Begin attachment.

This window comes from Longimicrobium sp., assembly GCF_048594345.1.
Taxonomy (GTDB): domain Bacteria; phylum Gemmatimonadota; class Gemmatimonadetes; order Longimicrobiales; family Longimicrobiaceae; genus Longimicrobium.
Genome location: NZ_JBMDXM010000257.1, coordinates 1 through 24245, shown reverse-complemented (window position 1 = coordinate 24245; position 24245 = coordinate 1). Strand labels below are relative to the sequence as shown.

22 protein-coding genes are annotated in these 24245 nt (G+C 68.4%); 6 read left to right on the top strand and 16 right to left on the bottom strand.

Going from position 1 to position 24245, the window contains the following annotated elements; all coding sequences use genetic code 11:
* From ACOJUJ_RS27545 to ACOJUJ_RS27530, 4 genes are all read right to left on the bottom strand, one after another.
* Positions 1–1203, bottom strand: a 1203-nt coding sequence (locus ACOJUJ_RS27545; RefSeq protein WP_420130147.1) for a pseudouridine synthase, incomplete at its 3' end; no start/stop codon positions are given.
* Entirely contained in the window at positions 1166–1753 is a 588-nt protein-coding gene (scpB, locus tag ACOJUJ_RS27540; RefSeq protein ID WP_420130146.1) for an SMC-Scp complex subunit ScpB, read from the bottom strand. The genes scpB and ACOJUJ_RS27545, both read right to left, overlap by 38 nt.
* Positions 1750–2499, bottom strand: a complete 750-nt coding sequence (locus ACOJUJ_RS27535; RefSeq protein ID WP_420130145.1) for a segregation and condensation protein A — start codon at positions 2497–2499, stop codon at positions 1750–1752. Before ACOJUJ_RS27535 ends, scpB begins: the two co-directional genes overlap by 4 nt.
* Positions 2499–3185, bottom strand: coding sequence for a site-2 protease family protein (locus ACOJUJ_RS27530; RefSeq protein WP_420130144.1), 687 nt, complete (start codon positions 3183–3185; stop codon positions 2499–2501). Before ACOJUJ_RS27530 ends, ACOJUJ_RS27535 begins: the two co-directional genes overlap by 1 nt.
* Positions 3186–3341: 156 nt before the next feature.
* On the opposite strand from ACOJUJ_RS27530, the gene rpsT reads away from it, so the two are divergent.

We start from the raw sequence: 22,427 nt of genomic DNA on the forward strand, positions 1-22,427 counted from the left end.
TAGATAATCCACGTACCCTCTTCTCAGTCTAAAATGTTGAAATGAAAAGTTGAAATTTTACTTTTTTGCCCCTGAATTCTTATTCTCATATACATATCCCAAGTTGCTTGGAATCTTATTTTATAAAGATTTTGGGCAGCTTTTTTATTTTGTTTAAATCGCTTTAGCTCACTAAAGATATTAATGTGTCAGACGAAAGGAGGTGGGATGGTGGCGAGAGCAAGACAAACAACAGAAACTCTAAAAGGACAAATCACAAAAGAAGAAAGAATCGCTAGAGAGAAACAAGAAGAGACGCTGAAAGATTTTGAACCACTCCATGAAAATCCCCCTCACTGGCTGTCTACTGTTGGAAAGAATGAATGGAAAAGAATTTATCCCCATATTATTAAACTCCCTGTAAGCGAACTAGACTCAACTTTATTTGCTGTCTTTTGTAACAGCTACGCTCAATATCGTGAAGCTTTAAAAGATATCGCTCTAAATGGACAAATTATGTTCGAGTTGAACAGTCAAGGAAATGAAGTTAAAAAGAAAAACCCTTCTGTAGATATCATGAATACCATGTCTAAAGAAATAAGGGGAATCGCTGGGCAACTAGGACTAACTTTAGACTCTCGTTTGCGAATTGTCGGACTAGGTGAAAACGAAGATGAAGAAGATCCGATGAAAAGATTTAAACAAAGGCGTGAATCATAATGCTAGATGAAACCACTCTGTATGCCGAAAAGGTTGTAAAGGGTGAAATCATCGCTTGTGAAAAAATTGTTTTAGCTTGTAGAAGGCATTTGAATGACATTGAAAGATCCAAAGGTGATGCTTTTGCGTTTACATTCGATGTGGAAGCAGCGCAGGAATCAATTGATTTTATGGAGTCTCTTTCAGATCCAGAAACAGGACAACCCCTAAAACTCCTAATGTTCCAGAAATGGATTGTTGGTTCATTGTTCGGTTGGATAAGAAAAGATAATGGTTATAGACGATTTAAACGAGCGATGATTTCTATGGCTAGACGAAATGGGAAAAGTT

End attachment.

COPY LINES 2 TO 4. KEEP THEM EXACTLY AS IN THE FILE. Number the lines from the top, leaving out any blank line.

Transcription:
Taxonomy (GTDB): domain Bacteria; phylum Gemmatimonadota; class Gemmatimonadetes; order Longimicrobiales; family Longimicrobiaceae; genus Longimicrobium.
Genome location: NZ_JBMDXM010000257.1, coordinates 1 through 24245, shown reverse-complemented (window position 1 = coordinate 24245; position 24245 = coordinate 1). Strand labels below are relative to the sequence as shown.

22 protein-coding genes are annotated in these 24245 nt (G+C 68.4%); 6 read left to right on the top strand and 16 right to left on the bottom strand.